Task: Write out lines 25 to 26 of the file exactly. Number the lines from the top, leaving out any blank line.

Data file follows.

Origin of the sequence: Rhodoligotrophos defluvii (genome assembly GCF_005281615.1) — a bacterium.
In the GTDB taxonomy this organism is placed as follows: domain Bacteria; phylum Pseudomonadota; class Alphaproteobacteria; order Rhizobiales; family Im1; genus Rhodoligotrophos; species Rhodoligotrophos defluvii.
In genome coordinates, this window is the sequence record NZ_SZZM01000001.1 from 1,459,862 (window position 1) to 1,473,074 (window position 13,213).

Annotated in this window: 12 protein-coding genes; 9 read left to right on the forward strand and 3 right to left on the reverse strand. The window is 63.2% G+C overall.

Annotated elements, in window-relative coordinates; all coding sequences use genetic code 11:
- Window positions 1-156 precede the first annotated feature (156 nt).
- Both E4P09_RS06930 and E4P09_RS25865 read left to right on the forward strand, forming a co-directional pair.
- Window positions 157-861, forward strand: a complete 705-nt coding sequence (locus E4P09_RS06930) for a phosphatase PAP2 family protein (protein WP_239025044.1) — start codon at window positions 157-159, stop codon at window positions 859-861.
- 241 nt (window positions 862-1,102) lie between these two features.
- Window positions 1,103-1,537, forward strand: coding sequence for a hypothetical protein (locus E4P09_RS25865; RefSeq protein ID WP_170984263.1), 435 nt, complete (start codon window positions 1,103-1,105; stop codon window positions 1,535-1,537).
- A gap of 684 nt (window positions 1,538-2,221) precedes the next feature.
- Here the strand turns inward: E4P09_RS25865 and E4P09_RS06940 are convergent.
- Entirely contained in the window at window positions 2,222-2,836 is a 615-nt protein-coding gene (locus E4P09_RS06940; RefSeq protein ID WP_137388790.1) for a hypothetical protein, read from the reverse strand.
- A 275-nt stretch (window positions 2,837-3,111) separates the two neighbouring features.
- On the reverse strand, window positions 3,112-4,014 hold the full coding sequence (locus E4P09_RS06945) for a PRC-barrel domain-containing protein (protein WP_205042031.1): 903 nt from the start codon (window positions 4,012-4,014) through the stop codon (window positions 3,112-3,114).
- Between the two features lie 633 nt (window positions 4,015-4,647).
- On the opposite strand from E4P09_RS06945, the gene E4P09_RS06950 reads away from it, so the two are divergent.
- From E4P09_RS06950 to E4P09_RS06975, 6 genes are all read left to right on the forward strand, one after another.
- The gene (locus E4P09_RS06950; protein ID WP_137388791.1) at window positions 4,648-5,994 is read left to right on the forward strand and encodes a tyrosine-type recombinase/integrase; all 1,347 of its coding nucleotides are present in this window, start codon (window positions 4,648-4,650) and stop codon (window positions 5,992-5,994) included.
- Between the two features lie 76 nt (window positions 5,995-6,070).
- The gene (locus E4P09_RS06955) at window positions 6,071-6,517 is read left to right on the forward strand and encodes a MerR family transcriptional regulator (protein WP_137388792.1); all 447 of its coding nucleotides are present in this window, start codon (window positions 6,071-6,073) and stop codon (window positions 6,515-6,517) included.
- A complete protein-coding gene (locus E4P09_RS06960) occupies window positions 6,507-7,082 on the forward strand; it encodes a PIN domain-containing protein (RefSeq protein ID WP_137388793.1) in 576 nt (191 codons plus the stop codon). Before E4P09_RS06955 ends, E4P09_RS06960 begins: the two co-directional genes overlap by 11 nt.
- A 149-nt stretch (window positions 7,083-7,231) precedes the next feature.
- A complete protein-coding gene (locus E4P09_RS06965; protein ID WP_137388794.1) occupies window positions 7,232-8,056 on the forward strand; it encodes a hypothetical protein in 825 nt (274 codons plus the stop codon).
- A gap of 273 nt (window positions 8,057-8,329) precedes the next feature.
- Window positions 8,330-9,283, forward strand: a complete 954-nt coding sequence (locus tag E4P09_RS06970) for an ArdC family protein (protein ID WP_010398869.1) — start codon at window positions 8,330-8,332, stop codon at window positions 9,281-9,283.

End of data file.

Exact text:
- A gap of 273 nt (window positions 8,057-8,329) precedes the next feature.
- Window positions 8,330-9,283, forward strand: a complete 954-nt coding sequence (locus tag E4P09_RS06970) for an ArdC family protein (protein ID WP_010398869.1) — start codon at window positions 8,330-8,332, stop codon at window positions 9,281-9,283.